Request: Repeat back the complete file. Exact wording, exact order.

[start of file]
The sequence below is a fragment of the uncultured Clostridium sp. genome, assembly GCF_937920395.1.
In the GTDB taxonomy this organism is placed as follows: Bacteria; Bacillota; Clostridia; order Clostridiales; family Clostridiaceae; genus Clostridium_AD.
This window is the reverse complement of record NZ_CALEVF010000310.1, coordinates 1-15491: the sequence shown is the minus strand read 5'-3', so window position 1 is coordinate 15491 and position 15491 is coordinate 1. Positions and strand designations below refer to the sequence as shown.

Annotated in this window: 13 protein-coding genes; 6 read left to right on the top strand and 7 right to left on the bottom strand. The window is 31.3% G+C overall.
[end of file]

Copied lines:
The sequence below is a fragment of the uncultured Clostridium sp. genome, assembly GCF_937920395.1.
In the GTDB taxonomy this organism is placed as follows: Bacteria; Bacillota; Clostridia; order Clostridiales; family Clostridiaceae; genus Clostridium_AD.
This window is the reverse complement of record NZ_CALEVF010000310.1, coordinates 1-15491: the sequence shown is the minus strand read 5'-3', so window position 1 is coordinate 15491 and position 15491 is coordinate 1. Positions and strand designations below refer to the sequence as shown.

Annotated in this window: 13 protein-coding genes; 6 read left to right on the top strand and 7 right to left on the bottom strand. The window is 31.3% G+C overall.